Diving into 55 years of the Seiko Prospex

With over half a century of underwater experience, Seiko's dive watches are still making a splash.

By Felix Scholz, May 27 2020
Diving into 55 years of the Seiko Prospex

Visit any of the world's diving hotspots, or indeed the working seaports of the world and there's an excellent chance indeed that the dive watches you spot on peoples wrists won't hail from Switzerland, but instead Japan.

There are two reasons for this. Swiss watches are expensive, and the Japanese – Seiko in particular – make truly excellent dive watches, and have for a good while, since 1955.

Three milestone Seiko divers from 1965, 1968 and 1975.
Three milestone Seiko divers from 1965, 1968 and 1975.

These days Seiko's specialised dive watches are grouped in the Prospex family – a portmanteau for 'Professional Specification', and they're watches that continue a long tradition of reliability and innovation.

But before we have a look at the latest offerings, which celebrate the 55th anniversary of Seiko dipping its toes into the world of dive watches, how about we visit a few pivotal stops along the way. 

1965: the Seiko 62MAS

Heads up: Seiko, unlike some other brands, doesn't make a regular habit of coining friendly names for their watches — so expect a lot of serial-number style nomenclature.

The watch known as the 62MAS already followed the tried, true and (ISO-standard certified) formula for a dive watch, with its rotating bezel measuring elapsed time, luminous hands and markers for visibility and healthy amount of water resistance.

Born in 1965, it was the first Japanese dive watch, and one proven in the field by the Japanese Antarctic Research Expedition from 1966 through to 1969.

1968: the Seiko Diver's 300M

The 62MAS was a success with everyone from polar explorers to casual divers alike. But Seiko didn't rest on its laurels, and in 1968 released a dive watch that doubled the water-resistance of the 62MAS from 150 to 300 metres, and saw the addition of a precise 'hi-beat' mechanical calibre, ensuring that this professional tool was even more accurate.

Perhaps more importantly, the watch established a visual style – broad-shouldered lugs, crown at four o'clock and blocky, ultra-legible dial design – that would become distinctly 'Seiko' in the coming decades.

1975: the Seiko Professional Diver's 600M

The origins of this watch also date back to 1968, when a Japanese saturation diver wrote to Seiko explaining what he needed from a dive watch.

The laundry list was as formidable as the working conditions: pitch dark, icy water at depths of 350 metres, impacts with gear and heavy machinery.

On top of all this and the intense pressure, the watch had to handle helium gas going in and out of the case. It took Seiko seven years, but finally, the titanium-cased, 600-metre rated 6159-7010 surfaced, which not only fit the bill but featured 23 world firsts in the process.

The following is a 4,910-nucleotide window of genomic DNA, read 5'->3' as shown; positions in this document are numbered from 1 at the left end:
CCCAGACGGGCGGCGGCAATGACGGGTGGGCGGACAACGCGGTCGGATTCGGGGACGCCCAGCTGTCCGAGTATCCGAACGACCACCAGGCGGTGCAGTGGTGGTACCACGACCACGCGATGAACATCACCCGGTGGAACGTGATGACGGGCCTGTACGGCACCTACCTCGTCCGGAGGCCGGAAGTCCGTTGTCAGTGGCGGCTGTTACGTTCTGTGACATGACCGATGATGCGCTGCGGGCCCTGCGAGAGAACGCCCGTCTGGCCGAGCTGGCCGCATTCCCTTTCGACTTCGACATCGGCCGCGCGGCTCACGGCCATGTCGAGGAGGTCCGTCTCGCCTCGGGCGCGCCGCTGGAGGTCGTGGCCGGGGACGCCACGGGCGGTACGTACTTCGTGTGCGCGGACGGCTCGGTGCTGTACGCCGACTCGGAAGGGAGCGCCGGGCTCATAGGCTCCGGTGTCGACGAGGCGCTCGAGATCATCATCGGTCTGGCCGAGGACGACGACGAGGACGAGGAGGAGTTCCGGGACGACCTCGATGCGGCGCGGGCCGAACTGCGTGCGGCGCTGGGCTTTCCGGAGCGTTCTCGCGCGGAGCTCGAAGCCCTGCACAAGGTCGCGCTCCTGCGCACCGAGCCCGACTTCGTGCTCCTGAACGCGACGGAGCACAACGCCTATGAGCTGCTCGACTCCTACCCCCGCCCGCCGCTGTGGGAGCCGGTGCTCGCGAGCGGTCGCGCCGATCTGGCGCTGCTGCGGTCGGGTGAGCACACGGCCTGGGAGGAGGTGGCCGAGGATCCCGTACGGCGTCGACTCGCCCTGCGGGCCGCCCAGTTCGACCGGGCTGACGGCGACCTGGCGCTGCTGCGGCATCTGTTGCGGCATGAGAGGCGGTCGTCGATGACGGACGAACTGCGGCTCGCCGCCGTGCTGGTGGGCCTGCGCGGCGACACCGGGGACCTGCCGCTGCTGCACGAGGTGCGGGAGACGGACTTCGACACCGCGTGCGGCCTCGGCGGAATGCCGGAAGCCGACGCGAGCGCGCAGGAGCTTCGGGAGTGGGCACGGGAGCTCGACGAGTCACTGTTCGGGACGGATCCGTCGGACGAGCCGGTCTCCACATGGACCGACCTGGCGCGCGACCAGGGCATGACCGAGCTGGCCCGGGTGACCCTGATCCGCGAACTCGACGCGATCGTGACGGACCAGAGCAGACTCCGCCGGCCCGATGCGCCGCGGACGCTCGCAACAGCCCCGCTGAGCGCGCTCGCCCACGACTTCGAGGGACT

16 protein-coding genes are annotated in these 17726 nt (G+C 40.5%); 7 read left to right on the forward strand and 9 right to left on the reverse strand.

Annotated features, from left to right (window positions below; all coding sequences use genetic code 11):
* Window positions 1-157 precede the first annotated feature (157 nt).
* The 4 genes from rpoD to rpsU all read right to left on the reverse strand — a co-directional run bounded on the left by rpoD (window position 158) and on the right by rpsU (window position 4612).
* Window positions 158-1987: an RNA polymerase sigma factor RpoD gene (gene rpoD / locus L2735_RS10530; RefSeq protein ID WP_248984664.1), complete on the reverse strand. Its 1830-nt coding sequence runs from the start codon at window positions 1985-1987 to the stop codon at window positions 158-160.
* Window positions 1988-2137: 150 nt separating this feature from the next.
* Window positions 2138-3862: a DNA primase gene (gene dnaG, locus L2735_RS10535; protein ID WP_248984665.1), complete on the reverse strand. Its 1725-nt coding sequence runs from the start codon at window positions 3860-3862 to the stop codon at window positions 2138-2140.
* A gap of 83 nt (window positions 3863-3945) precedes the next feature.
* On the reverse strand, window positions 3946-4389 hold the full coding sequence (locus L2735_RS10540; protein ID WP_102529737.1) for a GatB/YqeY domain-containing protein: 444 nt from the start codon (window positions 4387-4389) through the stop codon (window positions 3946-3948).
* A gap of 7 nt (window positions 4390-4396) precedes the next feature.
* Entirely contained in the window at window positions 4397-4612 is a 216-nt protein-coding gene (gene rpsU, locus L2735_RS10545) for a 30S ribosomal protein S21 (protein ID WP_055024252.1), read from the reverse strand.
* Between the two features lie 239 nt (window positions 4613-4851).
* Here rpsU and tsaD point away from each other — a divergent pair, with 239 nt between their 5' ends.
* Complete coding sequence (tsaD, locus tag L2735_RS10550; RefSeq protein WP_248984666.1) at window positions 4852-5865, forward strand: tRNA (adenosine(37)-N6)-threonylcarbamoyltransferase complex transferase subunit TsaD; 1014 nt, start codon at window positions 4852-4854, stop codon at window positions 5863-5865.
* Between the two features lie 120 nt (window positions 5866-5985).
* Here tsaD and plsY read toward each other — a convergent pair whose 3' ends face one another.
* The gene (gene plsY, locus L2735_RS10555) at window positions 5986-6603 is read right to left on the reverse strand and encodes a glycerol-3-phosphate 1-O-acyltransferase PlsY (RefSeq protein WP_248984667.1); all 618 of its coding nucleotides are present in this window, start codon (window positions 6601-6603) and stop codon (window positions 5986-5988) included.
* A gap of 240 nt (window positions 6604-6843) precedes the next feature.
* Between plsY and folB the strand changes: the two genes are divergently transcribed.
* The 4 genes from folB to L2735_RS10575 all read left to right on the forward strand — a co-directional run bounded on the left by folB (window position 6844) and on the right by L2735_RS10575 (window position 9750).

1982: the Seiko 'Arnie'

This watch stands on its own merits: the world's first diver with a combined analogue and digital display, this is '80s wrist-tech at its best.

But it's famous for a slightly more prosaic reason, one you can probably guess from its nickname, the 'Arnie'. The humble H558-5009 enjoys some screen time with the manliest of action men in Commando (1985) and Predator (1987), giving it more than a little cult cool.

And if you've ever wanted to channel that machine-gun-toting getting to the choppa vibe, you're in luck: Seiko released a modern (solar-powered!) line of Arnie-inspired watches in 2019.

2020: the Seiko Prospex 55th anniversary collection

New kids on the block: from left to right, the Seiko Prospex SLA039, SLA037 and SLA041
New kids on the block: from left to right, the Seiko Prospex SLA039, SLA037 and SLA041

The lineage and legacy of Seiko's Prospex line can clearly be seen in these three limited-edition blue-dialled divers. Yet while the look remains recognisable, construction is very much cutting-edge.

Upgraded mechanical movements are featured in every model, and the cases are specially hardened 'Ever-Brilliant' steel, meaning that those daily dings and knocks are much less of an issue.

The 're-creation' models represent some of Seiko's most uncompromising work and are fitting tributes to the Japanese brand's history, although such specialist pieces come at a price: the 1965-inspired SLA037J brandishes a sticker of $9,750, and the 1968 and 1975 re-creations retailing for $10,500 and $6,950 respectively.

The Seiko SPB149 'Re-creation' diver.
The Seiko SPB149 'Re-creation' diver.

My pick of the litter though is the SPB149J: a modern interpretation boasting the same blue dial, a slender profile and impressive automatic calibre good for 70 hours of power reserve, at $1,995 it offers the best of old and new - a great daily wearing watch for in and out of the water.

Felix Scholz

Felix Scholz is Executive Traveller’s watch editor, and one of Australia’s most respected authorities on the subject. As you might expect, he travels to Switzerland quite a lot.


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